History Woodmoor has a poetic ring to it

Woodmoor has a poetic ring to it

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By Rob Carrigan, robcarrigan1@gmail.com

Somewhere about 458 B.C. Aeschylus figured out that “Time brings all things to pass.”

Though announcements involving housing developments and such, have become quite commonplace in Northern El Paso County, I think it is interesting to take a trip back though those passing gates.

One fine spring day 52 years ago, word hit the streets of a large housing project in the Black Forest area. 

“Woodmoor has a poetic ring to it. The word is so quiet sounding it could be a rumor. But it isn’t,” wrote Ralph Moore of the Denver Post in a March 22, 1965 article.

Moore noted that owner /developer Steve Arnold, “unpretentious and slight of build, a conservative in many ways, is busy promoting a pretentious 2,000-acre housing and recreational project in the Black Forest east of Monument.”

Arnold, 31, also described as a former Air Force captain who didn’t even play golf, graduated from the U.S. Naval Academy in 1956, and was a native of Los Angeles.

“Chief among the attractions at Woodmoor is an 18-hole, 7, -150-yard golf course which is hewed out of the forest by craftsmen who had little regard for hooks and slices.”

After graduating from the Naval Academy, Arnold reportedly chose the Air Force and spent his early military career at Lowery Air Force Base in Denver.

“Knowing the Air Force Academy would be located south of Monument, Arnold purchased 60 acres of land in the Black Forest because he thought it might be wise to own land near the AFA,” according to the Post story.

“He spent the 1958-1960 period with a flying squadron and in August, 1960, was transferred to the AFA as a freshman Gymnastics coach.

“Meanwhile, he kept adding to his holdings in the Black Forest, nursing the idea that someday their would be a need for a community in the area for the above-average income group. ‘It was just a belief,’ he says.”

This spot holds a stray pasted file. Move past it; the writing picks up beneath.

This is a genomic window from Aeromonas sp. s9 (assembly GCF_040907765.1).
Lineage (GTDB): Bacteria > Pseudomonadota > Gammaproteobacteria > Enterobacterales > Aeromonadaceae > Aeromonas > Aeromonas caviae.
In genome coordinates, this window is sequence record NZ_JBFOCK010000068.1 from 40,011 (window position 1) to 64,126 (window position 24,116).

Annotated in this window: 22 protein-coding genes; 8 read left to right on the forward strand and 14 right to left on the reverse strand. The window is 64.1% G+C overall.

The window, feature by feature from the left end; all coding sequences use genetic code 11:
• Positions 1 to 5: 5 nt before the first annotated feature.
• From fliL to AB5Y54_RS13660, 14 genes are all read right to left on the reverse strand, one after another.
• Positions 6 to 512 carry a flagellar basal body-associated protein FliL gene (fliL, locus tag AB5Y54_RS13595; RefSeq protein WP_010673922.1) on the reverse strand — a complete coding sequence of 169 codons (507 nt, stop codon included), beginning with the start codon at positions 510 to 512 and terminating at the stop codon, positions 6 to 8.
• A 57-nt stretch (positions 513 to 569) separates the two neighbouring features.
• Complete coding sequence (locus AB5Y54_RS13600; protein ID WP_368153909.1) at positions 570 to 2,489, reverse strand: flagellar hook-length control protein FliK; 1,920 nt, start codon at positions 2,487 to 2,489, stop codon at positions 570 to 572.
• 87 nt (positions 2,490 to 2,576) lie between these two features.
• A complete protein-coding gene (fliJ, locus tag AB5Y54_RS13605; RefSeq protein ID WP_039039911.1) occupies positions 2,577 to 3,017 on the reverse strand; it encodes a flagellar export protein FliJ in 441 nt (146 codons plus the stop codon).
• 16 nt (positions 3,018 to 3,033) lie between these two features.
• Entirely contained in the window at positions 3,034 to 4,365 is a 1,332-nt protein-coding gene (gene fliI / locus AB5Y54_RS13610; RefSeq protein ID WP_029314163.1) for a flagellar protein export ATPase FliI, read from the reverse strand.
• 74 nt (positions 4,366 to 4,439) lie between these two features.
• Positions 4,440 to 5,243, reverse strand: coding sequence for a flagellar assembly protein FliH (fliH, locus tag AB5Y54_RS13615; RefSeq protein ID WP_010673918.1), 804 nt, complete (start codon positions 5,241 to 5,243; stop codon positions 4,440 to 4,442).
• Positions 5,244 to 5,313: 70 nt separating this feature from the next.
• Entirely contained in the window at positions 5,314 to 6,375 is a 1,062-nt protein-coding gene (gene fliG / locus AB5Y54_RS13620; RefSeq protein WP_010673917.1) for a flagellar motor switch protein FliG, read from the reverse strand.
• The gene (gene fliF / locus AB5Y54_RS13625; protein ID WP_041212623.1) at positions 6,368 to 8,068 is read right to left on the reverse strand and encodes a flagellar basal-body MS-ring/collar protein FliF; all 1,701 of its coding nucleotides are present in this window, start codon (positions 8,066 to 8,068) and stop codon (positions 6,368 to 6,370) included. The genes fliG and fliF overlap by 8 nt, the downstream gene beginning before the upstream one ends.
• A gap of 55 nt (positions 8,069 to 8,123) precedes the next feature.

At the time this article appeared, it was reported that Arnold had already sold more than 200 home sites in the price range of $4,000 to $11,000. 

“Cranked into the project are plans for riding stables, shopping center near the Monument cutoff plus a motel,” Moore wrote.

J. Pres Maxwell was tabbed to design the golf course and a former assistant pro at Denver’s Pinehurst Country Club, Bob Hansen, was given the nod as the resident pro.

“Membership in the golf club is automatic with the purchase of a home site. Otherwise the price is $75 initiation plus dues. Anyone outside a 35-mile radius, meaning metropolitan Denver, can become a member for $500 with no dues attached,” Moore wrote in the Post.

The development’s front nine was expected to be completed and playable by August and the back nine, to be ready by the spring of 1966.

However, it appears that construction on Lake Woodmoor Dam, did not begin until December of 1967. “Construction started Thursday on the 50-acre Lake Woodmoor Dam located in the 2000-acre Woodmoor subdivision near the Monument Interchange north of the United States Air Force Academy,” said the Palmer Lake Monument News (a forerunner of the Tribune) on Dec. 14, 1967.